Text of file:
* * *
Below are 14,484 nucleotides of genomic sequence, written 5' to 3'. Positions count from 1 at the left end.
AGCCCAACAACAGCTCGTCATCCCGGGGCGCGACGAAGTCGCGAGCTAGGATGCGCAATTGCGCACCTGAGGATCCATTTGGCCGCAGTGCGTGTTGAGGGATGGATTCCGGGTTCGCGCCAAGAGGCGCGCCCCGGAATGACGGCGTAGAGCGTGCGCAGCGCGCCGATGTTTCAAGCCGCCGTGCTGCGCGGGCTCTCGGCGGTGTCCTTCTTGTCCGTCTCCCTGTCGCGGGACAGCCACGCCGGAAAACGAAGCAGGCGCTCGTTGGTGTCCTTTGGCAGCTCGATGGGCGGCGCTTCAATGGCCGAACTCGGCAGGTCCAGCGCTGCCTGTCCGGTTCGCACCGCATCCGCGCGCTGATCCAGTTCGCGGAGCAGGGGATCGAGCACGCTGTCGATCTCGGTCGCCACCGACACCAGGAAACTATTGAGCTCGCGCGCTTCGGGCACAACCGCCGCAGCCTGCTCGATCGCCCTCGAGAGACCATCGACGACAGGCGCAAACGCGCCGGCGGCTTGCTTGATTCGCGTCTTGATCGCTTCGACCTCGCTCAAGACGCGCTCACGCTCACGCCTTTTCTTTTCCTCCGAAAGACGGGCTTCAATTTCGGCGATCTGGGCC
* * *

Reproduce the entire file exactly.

Below are 14,484 nucleotides of genomic sequence, written 5' to 3'. Positions count from 1 at the left end.
AGCCCAACAACAGCTCGTCATCCCGGGGCGCGACGAAGTCGCGAGCTAGGATGCGCAATTGCGCACCTGAGGATCCATTTGGCCGCAGTGCGTGTTGAGGGATGGATTCCGGGTTCGCGCCAAGAGGCGCGCCCCGGAATGACGGCGTAGAGCGTGCGCAGCGCGCCGATGTTTCAAGCCGCCGTGCTGCGCGGGCTCTCGGCGGTGTCCTTCTTGTCCGTCTCCCTGTCGCGGGACAGCCACGCCGGAAAACGAAGCAGGCGCTCGTTGGTGTCCTTTGGCAGCTCGATGGGCGGCGCTTCAATGGCCGAACTCGGCAGGTCCAGCGCTGCCTGTCCGGTTCGCACCGCATCCGCGCGCTGATCCAGTTCGCGGAGCAGGGGATCGAGCACGCTGTCGATCTCGGTCGCCACCGACACCAGGAAACTATTGAGCTCGCGCGCTTCGGGCACAACCGCCGCAGCCTGCTCGATCGCCCTCGAGAGACCATCGACGACAGGCGCAAACGCGCCGGCGGCTTGCTTGATTCGCGTCTTGATCGCTTCGACCTCGCTCAAGACGCGCTCACGCTCACGCCTTTTCTTTTCCTCCGAAAGACGGGCTTCAATTTCGGCGATCTGGGCC